An assessment of radioactivity concentration of different types of houses was conducted at 437 houses of Imphal City, Manipur, India. The average annual effective doses of gamma radiation level in indoor and outdoor were determined as 1.22 ± 0.09 (range: 0.79–1.41) mSvy-1 and 0.79 ± 0.08 (range: 0.57–1.07) mSvy-1 for reinforced cement concrete houses, followed by 1.06 ± 0.08 (range: 0.84–1.27) mSvy-1 and 0.78 ± 0.08 (range: 0.59–0.94) mSvy-1 for Assam-typed (AT) brick houses, 0.85 ± 0.08 (range: 0.63–1.28) mSvy-1 and 0.76 ± 0.08 (range: 0.52-1.01) mSvy-1 for AT mud houses, 0.77 ± 0.08 (range: 0.58–0.96) mSvy-1 and 0.73 ± 0.07 (range: 0.65–0.85) mSvy-1 for AT katcha houses, and 1.04 ± 0.07 (range: 0.88–1.22) mSvy-1 and 0.73 ± 0.07 (range: 0.65–0.84) mSvy-1 for adobe laid earthen houses, respectively. Moreover, the annual effective dose conceived from building materials was recorded as 1.8 mSvy-1 from sand, 1.5 mSvy-1 from brick, and 1.0 mSvy-1 from Portland cement. The worldwide average indoor dose limit of radon conceiving and its decay product by inhalation is 1.15 mSvy-1 prescribed by the UNSCEAR (2000).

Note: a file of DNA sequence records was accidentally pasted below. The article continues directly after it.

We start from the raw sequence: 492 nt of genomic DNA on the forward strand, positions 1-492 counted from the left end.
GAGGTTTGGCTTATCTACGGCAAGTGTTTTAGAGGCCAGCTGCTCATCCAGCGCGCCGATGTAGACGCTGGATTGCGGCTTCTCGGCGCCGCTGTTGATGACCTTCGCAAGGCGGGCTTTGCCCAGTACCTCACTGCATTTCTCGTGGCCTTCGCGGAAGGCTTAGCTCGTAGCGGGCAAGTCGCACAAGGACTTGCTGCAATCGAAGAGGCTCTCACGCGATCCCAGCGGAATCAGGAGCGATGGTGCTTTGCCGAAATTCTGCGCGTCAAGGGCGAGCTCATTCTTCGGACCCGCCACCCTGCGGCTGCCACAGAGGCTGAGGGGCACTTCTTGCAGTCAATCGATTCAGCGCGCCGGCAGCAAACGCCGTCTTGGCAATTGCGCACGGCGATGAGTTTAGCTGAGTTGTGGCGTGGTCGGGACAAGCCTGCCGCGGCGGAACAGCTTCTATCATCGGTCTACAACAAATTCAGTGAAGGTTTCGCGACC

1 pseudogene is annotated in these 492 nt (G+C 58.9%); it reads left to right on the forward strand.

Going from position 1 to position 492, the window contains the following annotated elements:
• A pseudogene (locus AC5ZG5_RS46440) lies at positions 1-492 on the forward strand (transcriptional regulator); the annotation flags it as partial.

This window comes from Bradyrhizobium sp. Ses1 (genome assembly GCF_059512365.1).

Keywords: Different house types, effective dose, Imphal, Meitei Yumjao, radioactivity


How to cite this article:
Suranjit S, Singh OS, Singh S N, Sharma B A. Assessment of radioactivity of different types of houses in Imphal city, Manipur, India. Radiat Prot Environ 2020;43:26-30

How to cite this URL: